Matt Nagy has said that the Bears need to balance their offense better than they did in their losing pass-fest against the Green Bay Packers. To do that, however, the Bears coach may need to flirt with the definition of insanity.

The informal definition of insanity referred to here is: doing the same action over and over and expecting a different outcome.

The issue isn’t Nagy’s mental health. It’s the both simple and complex conundrum inherent in a team committing to running the football.

Consider: Last season Jared Goff quarterbacked the Los Angeles Rams into the Super Bowl with a pass-completion percentage of 64.9%.

Meaning: More than one-third of Goff’s throws netted nothing. Zero yards. Nadda.

But getting absolutely nothing from near 40% of pass plays isn’t considered catastrophic. Acceptable losses, the cost of doing NFL pass business.

Apply that success rate, however, to running the football. If 40% of called runs were stuffed for zero yards, and the play-caller continued handing the football to Tarik Cohen, Mike Davis, Mike Davis and even Cordarrelle Patterson, “boring” and “unimaginative” would be the only printable adjectives hung on that play-caller.

“Insane” would be another, befitting someone who repeats the same failed action over and over and over and expects a different outcome. And nearly 20% of all runs in 2018 were “stuffed,” according to Football Outsiders information.

“I think the biggest challenge for a lot of coaches is if you are struggling in one area is to go to the other part of the game,” Nagy said. “Whether it is in the run game or the pass game, if you can try to stay balanced and try to keep the defense guessing, and even if you are struggling...”


A traditional mitigating factor is that pounding at a defense for two, even three quarters can begin to break plays loose as the game winds down. Also, showing “run” can force defenses to commit player resources closer to the line of scrimmage and theoretically opens up passing opportunities.


Because loading up to run the football in too obvious of a manner can put offensive linemen in particular at a disadvantage even as it may be creating an overall positive.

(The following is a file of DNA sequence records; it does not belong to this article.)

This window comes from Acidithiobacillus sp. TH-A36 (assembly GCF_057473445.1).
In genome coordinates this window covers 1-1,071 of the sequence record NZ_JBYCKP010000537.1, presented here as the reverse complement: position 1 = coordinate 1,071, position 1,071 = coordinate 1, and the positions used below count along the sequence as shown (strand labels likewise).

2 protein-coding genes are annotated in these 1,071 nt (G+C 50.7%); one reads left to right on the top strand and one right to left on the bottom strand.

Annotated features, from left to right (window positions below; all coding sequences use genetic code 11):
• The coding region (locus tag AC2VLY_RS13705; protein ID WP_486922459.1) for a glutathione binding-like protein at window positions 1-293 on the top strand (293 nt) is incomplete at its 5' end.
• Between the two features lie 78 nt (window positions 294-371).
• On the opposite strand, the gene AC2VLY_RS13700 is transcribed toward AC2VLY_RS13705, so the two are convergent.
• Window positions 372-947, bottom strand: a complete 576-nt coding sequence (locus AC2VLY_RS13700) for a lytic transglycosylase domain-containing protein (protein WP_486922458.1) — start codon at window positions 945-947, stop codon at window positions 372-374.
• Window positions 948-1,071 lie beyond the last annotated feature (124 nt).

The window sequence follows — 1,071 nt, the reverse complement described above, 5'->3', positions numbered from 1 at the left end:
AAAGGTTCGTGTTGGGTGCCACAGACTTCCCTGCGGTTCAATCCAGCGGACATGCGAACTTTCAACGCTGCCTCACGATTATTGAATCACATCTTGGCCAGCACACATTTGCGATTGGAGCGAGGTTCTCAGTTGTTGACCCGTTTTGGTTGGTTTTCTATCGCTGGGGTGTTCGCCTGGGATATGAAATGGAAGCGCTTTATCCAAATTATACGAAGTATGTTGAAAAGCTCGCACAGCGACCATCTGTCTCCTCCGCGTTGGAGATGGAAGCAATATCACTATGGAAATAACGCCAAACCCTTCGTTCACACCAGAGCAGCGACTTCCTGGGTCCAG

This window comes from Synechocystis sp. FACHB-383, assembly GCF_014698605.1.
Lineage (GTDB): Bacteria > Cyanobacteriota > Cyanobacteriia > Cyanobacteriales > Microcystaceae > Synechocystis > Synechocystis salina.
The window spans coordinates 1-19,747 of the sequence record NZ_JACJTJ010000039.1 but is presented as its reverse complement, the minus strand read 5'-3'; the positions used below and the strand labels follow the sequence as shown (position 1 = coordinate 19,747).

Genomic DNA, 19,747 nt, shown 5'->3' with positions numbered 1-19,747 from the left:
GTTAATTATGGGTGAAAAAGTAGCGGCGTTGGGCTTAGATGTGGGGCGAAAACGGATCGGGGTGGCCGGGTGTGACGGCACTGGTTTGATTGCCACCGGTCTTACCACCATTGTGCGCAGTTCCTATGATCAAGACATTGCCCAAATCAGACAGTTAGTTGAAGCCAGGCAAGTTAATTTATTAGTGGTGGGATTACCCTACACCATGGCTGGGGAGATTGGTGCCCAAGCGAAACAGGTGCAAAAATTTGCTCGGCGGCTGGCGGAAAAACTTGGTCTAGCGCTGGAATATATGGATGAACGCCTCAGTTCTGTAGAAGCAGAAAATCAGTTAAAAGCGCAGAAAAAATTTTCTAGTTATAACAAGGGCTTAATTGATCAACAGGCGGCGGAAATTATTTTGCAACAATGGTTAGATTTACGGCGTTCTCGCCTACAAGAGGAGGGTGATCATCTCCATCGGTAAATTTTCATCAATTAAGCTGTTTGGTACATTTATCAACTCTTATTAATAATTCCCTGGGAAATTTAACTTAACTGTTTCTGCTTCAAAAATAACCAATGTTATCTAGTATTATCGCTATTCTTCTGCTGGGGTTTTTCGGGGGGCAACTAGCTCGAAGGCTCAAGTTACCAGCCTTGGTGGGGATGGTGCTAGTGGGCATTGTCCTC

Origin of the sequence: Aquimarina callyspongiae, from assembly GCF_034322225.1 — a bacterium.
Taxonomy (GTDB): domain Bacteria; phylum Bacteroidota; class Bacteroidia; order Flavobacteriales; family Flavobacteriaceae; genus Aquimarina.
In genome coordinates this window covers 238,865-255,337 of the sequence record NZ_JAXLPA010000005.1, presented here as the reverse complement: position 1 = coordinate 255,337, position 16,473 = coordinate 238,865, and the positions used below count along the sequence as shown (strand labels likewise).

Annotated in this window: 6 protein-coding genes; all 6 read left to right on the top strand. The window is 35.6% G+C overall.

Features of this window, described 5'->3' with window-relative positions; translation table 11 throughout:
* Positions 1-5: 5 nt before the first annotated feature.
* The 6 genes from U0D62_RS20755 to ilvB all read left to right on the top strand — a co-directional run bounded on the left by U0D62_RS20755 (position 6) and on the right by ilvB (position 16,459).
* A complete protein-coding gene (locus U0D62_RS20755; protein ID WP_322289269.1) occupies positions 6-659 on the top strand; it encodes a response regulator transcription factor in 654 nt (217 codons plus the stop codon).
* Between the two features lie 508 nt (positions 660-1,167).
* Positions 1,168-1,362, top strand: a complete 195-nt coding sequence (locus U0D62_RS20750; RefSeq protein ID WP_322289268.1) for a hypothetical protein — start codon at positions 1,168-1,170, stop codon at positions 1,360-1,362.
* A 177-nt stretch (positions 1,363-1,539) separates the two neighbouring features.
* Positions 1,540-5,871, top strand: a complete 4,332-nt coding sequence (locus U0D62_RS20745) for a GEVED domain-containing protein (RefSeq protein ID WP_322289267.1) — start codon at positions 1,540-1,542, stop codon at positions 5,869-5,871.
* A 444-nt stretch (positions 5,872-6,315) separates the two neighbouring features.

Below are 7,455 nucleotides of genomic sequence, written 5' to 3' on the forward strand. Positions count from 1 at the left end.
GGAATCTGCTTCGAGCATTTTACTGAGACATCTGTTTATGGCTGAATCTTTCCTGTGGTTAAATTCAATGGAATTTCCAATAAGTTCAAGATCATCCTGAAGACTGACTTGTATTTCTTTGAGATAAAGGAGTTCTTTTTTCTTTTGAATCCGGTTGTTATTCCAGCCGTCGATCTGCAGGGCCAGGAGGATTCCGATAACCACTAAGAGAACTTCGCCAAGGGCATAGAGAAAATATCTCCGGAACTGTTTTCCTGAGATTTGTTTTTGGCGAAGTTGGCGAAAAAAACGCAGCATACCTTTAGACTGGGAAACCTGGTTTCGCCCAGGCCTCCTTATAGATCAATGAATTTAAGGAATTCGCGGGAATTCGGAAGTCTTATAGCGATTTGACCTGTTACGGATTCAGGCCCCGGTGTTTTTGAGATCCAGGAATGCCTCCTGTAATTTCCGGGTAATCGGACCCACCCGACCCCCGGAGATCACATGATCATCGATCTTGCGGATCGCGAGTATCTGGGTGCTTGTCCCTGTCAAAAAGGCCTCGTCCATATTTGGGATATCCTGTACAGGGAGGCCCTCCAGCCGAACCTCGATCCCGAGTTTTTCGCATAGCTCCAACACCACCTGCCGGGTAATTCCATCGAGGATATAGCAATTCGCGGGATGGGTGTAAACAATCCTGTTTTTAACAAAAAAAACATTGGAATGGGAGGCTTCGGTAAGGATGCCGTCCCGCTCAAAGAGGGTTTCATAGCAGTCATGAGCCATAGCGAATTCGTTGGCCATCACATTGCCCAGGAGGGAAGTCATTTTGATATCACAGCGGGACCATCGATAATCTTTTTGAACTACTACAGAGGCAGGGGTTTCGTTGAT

“The hardest thing is when it’s obvious run or it’s obvious pass,” said offensive line coach Harry Hiestand. “So everybody knows what you’re gonna do.”

So is Nagy willing to channel his inner Dowell Loggains and live with 30-40% of his run calls netting nothing in the way of yardage at the time they’re executed?

Nagy and the Bears ran the football 45% of the time in 2018. But that was with Nagy saddled with Jordan Howard as his primary back (250 carries). Significantly, that ratio was obviously good enough to be part of a 12-win season.

But in the playoff game vs. Philadelphia, Nagy effectively went away from that formula and abandoned the run even after Howard averaged 5 yards per carry in the first half. The rest of Bears ballcarriers netted six yards on five carries but for better or worse, the Bears were up 6-3 at halftime of a game in which the Bears would throw on 71% of their snaps.

Of the top 10 teams in run percentage last year, eight were in the postseason, including Super Bowl participants New England and the Rams. Nagy, still a young play-caller at the NFL level, understands the necessary mindset.

“If there’s a run for two yards, one yard, three yards and then all of a sudden you pop one for 15, that averaged just jumped up,” Nagy said. “That’s a part of it. It’s the same thing in the passing game. If you throw four straight incompletions, I think it’s not, ‘Don’t throw anymore,’ but it’s ‘Figure out how do you get a completion? What’s the higher percentage type of throw?’

“And then same with the run game. If you’re struggling in one area schematically in the run game, how do you get more run yards through a different scheme? That’s where we as coaches come in.”